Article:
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Cognitive Side Effects of Antiepileptic Drugs

     Kimford J. Meador

Abstract:   All of the established antiepileptic drugs (AEDs) can produce cognitive side effects, which are increased with polypharmacy and with increasing dosage and anticonvulsant blood levels. However, cognitive side effects are usually modest for AED monotherapy with anticonvulsant blood levels within the standard therapeutic ranges. Further, these effects are offset in part by reduced seizure activity. Controversy exists regarding possible differential cognitive effects of AEDs. A large portion of the literature examining the comparative cognitive effects of AEDs is limited by inadequate study designs. When these design flaws are considered, there is no convincing evidence of clinically significant differences in cognitive side effects of AEDs except possibly for bromide, phenobarbital and benzodiazepines. The role of cognitive side effects should be kept in proper perspective when choosing AED therapy. The cognitive side effects of anticonvulsant drugs may be overt but many times are rather subtle. It is important though to be able to recognize these effects and to put them into perspective as to how they affect our patients.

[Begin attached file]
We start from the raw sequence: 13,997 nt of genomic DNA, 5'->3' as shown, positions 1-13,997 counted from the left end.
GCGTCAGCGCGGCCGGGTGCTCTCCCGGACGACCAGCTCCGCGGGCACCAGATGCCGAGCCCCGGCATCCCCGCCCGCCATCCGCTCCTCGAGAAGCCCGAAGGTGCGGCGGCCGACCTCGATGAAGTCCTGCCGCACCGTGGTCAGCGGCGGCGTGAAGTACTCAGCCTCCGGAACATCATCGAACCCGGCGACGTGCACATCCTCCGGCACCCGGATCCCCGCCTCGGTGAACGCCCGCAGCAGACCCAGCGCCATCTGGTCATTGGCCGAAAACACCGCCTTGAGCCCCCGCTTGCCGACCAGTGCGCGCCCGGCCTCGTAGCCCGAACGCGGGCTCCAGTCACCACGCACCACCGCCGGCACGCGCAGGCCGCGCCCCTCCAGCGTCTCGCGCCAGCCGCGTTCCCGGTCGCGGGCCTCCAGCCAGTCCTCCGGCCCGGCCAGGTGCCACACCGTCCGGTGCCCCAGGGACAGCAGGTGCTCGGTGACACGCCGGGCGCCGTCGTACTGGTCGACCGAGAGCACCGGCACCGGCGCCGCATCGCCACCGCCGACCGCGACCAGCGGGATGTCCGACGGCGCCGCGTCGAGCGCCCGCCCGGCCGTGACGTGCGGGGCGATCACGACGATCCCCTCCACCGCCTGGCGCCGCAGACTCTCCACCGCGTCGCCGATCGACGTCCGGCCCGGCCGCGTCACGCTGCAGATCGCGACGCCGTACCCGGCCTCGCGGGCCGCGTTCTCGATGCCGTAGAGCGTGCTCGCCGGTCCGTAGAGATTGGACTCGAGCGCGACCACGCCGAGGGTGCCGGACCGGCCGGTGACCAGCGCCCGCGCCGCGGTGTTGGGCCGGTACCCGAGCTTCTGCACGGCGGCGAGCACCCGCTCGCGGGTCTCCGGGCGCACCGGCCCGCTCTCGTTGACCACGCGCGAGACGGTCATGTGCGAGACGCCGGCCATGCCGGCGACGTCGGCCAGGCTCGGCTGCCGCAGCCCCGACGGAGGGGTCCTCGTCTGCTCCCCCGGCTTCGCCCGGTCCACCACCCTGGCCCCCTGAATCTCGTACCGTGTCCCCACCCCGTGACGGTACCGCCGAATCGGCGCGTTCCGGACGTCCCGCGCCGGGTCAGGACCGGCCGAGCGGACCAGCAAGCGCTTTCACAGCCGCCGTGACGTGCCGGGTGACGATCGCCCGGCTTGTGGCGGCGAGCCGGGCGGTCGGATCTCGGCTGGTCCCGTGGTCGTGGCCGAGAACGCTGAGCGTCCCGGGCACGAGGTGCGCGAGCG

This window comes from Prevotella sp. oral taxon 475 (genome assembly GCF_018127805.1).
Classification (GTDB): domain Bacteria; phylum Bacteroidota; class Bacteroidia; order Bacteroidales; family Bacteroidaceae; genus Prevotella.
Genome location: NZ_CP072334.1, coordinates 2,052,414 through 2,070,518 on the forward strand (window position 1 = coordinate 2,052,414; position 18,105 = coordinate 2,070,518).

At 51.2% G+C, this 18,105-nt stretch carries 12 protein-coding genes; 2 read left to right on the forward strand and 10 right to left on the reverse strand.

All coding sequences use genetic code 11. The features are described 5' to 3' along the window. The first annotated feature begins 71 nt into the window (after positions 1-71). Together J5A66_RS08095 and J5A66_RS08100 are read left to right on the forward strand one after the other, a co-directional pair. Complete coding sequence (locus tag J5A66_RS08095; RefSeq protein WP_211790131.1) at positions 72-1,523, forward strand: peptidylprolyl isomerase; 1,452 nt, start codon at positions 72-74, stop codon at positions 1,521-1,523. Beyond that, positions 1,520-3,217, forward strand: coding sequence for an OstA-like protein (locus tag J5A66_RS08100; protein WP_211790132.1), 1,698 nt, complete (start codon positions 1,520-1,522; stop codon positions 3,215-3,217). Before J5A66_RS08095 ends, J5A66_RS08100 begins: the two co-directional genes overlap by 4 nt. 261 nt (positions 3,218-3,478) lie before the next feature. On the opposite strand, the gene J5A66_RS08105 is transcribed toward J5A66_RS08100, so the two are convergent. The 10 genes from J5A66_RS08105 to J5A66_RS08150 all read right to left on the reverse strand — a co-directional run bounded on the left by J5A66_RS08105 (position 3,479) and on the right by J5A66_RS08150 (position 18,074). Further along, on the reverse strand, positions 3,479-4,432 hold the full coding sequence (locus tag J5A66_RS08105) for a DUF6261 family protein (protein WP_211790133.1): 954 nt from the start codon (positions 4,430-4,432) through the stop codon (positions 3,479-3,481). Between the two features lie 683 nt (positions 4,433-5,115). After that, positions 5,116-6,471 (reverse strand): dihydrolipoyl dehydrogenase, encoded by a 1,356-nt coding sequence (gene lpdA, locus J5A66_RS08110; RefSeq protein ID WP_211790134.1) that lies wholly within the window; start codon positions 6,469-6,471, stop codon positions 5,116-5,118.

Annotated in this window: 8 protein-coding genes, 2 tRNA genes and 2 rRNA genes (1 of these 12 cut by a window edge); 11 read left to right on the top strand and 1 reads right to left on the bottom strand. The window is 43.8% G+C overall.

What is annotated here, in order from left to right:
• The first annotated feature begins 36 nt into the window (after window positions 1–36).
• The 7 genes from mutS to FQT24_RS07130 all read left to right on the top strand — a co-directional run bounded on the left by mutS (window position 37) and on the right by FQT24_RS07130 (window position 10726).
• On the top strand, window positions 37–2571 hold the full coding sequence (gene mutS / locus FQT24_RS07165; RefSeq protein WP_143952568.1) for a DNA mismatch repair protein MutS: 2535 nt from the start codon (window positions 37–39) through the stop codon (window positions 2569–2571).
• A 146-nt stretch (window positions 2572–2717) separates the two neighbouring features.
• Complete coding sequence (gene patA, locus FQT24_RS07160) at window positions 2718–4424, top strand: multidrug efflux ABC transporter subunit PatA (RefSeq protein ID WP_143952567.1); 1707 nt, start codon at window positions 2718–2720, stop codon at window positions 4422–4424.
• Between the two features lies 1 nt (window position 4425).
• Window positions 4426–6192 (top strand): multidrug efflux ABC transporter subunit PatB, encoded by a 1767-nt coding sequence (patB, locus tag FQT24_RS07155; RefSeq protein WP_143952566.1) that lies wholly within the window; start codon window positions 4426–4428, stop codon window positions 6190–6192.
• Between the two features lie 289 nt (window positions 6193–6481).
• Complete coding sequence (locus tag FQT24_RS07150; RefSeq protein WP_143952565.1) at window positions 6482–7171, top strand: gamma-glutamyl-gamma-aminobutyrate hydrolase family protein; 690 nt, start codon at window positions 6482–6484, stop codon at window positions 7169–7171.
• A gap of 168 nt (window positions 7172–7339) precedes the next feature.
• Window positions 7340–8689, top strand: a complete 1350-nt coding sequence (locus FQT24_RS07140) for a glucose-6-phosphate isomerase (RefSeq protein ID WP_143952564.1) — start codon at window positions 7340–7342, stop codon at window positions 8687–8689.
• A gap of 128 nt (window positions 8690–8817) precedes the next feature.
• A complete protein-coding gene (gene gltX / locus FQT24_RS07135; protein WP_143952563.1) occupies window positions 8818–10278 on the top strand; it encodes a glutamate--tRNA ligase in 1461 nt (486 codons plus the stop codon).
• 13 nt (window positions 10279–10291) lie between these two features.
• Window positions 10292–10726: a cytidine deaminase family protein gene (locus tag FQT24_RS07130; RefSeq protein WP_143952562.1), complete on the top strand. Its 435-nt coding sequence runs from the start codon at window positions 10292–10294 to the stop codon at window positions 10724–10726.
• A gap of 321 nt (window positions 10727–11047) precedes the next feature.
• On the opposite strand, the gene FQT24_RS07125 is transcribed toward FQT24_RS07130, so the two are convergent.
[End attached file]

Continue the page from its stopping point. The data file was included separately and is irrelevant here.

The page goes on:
Can. J. Neurol. Sci. 1994; 21: Suppl. 3-S12-S16

 


 
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